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The Daily Wildcat

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The Daily Wildcat

The Daily Wildcat


    Registration doesn’t have to hurt

    It’s perhaps the only time of year besides finals week when students can be seen staring fiercely at computers at 7 a.m., bloodshot eyes fixed on the screen and palsied hands poised over their mouses.

    This kind of single-minded fixation and misery can only mean one thing: Spring registration is upon us. In this urgent time, a missed alarm or printing problem can be the difference between getting the classes you want and filling your schedule with basket-weaving classes to maintain your full-time student status.

    Part of the reason registration is such a miserable experience is that it is a huge drain on both students and UA staff. Students who would otherwise never be seen in an advising office, let alone their classes, are suddenly pestering their advisers with a zeal comparable to their most dedicated peers. The influx of rabid students results in a time crunch for all the departments, which can’t focus on individual students effectively. The result? A rigid emphasis on prerequisites and rules for appointments, rather than attention to students’ goals and interests.

    As an English major, registering for classes is particularly frustrating. The English department has engineered a set of advising guidelines that seem designed to punish students, rather than make the process easier. An e-mail to all English majors in mid-March declared “”If you are more than five minutes late for your appointment … or show up four minutes late and are unable to print a SAPR within the five minute ‘late’ window, you will be REQUIRED to reschedule.”” In other words, the students who missed their bus, or ran out of printer ink, will be prevented from registering until every other English major at the UA has had the opportunity to sign up for classes. Maybe it’s an essential coping mechanism for dealing with the sudden influx of students, but it sure doesn’t seem like the attitude of a department concerned with its students’ well-being and academic success.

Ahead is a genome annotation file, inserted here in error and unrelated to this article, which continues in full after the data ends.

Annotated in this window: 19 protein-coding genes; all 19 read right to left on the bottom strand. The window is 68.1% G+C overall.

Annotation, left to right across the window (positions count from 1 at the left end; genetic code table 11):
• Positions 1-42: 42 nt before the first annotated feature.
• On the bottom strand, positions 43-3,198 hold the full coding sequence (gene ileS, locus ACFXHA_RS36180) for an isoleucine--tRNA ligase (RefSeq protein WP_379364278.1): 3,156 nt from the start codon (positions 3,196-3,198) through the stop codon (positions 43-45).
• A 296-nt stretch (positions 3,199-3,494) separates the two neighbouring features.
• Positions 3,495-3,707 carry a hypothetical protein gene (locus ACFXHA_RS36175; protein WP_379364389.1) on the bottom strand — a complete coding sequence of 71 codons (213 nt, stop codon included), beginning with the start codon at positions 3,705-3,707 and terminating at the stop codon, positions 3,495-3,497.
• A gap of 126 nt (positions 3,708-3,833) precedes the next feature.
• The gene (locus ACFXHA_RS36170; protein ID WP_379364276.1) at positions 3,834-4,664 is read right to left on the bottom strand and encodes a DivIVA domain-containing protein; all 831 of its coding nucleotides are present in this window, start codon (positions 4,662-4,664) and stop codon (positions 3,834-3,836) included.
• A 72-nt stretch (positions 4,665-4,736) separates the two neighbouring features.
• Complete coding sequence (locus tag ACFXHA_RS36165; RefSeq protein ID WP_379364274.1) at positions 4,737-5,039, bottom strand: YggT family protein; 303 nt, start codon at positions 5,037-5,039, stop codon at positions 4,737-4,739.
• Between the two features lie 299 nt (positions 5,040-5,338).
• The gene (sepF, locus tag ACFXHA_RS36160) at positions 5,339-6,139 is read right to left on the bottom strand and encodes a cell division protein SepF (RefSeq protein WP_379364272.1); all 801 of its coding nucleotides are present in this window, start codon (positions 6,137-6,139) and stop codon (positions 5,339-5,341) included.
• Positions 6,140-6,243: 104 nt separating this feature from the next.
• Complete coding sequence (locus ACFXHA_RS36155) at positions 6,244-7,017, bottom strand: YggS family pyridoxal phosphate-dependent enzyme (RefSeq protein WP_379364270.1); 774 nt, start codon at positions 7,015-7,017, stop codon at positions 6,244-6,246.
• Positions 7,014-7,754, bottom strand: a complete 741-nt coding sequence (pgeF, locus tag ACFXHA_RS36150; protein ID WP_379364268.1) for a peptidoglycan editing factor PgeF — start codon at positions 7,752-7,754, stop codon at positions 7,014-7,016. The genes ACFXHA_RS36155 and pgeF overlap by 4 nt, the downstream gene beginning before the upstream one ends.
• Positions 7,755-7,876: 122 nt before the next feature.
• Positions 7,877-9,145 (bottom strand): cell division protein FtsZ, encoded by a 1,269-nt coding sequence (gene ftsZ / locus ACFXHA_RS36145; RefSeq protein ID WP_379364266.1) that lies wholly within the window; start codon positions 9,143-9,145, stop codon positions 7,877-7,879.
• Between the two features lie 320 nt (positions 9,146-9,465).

This pattern is repeated all over campus, where it’s assumed that college students can’t muddle through their SAPRs. Rather than serving as a resource for students to maximize the quality of their education, advisers often relegate themselves to the role of babysitter – in many cases, students end up making appointments just to be told what they already know (unless they’re five minutes late, that is). This attitude isn’t wholly the fault of advisers, however. Most students, until a few weeks before their registration period, aren’t thinking about what’s next at all. It’s a cycle: Students assume advisers will tell them what courses are necessary, so they don’t bother to do the work on their own. Advisers assume that students don’t know their SAPRs from their SATs and are frustrated and exhausted before registration has a chance to begin. Amid all this mistrust and irritation is a window of only one week to make decisions that significantly impact the next four or five months of students’ lives.

    The only way to resolve the problem this year is to do a little extra work. I know, I’m sorry. This semester, before you register for classes, go out for coffee or pizza and get acquainted with your SAPR, the expectations of your major and your own expectations for your education. It’ll be like a date – with your future! Awful jokes aside, going into an advising appointment knowing your prerequisites and core requirements cold allows you to spend valuable face time with your adviser talking areas of study that interest you or classes you’d like to know more about. The increased quality of time with your adviser will have a positive impact on your future schedule – and building a good relationship with your adviser can only help you in the long run.

    On the other hand, advisers should endeavor to treat students with more respect during registration. The assumption that without the wisdom gained from a 10-minute sit-down with a stranger, economics majors would have schedules filled with modern dance classes and biology majors would bypass all of their lab work is just silly. Rather than infantilizing students with draconian guidelines for appointment-making and an almost obsessive fixation on prerequisites rather than individual interests, expecting students to take more responsibility during registration will necessitate that students actually prepare for their appointments. Sure, they might be printing out their SAPRs within the five-minute window now, but what good is that if they never look at them?

    Registration is a pain – there’s no getting around that. But it’s no justification for treating students like children, and placing responsibility for thousands of students’ successful graduations solely on the shoulders of an overworked advising staff is counterproductive and unfair. This spring, students and advisers should endeavor to be kinder to each other – and change registration from a huge chore into an invigorating challenge.

    Sarah Devlin is a sophomore majoring in English and political science. She can be reached at

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